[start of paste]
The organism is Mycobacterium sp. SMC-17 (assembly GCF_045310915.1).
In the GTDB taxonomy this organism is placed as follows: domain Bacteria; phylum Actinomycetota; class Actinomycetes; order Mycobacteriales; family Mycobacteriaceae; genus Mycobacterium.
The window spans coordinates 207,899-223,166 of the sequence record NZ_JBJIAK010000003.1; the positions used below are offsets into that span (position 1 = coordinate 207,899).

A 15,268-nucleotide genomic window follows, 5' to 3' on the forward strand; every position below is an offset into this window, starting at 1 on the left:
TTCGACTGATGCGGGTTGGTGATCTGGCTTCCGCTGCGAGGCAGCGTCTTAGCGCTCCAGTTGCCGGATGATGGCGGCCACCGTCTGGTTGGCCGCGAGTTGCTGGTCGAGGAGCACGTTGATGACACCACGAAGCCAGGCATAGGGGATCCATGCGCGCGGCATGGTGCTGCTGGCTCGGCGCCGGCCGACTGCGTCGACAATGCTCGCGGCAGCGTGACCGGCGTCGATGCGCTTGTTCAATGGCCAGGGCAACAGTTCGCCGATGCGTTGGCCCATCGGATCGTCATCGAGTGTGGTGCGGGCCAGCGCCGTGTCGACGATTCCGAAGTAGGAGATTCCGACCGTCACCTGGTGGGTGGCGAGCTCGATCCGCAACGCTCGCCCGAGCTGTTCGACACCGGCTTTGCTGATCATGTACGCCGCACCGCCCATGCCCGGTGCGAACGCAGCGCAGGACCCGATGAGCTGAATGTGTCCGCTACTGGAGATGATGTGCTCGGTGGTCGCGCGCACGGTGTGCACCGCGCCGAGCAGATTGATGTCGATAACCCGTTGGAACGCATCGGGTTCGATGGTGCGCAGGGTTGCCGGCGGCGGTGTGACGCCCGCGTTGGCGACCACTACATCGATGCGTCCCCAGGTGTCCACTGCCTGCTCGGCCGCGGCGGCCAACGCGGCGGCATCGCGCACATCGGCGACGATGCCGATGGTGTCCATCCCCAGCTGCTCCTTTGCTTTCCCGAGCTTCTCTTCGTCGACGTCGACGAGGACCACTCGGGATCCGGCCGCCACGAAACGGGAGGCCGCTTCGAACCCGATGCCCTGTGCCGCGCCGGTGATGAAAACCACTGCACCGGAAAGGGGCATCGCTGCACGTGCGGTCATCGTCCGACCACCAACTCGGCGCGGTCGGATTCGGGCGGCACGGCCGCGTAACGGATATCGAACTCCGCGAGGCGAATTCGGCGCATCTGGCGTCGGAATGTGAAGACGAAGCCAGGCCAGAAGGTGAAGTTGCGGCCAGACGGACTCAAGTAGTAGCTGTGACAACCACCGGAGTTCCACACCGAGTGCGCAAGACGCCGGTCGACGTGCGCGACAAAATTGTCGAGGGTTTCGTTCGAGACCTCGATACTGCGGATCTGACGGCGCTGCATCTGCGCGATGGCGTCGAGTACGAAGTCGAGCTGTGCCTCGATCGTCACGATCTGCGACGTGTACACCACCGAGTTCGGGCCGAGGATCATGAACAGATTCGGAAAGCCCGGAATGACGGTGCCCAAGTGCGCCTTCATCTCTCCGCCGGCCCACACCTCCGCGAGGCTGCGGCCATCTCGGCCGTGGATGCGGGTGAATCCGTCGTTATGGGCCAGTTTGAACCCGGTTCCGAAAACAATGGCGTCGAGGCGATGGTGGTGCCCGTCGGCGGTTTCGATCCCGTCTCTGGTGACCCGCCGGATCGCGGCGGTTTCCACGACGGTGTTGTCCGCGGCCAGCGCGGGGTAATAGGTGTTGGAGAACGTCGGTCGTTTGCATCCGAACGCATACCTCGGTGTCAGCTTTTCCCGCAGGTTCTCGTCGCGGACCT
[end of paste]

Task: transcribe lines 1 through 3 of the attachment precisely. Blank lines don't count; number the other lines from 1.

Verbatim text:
The organism is Mycobacterium sp. SMC-17 (assembly GCF_045310915.1).
In the GTDB taxonomy this organism is placed as follows: domain Bacteria; phylum Actinomycetota; class Actinomycetes; order Mycobacteriales; family Mycobacteriaceae; genus Mycobacterium.
The window spans coordinates 207,899-223,166 of the sequence record NZ_JBJIAK010000003.1; the positions used below are offsets into that span (position 1 = coordinate 207,899).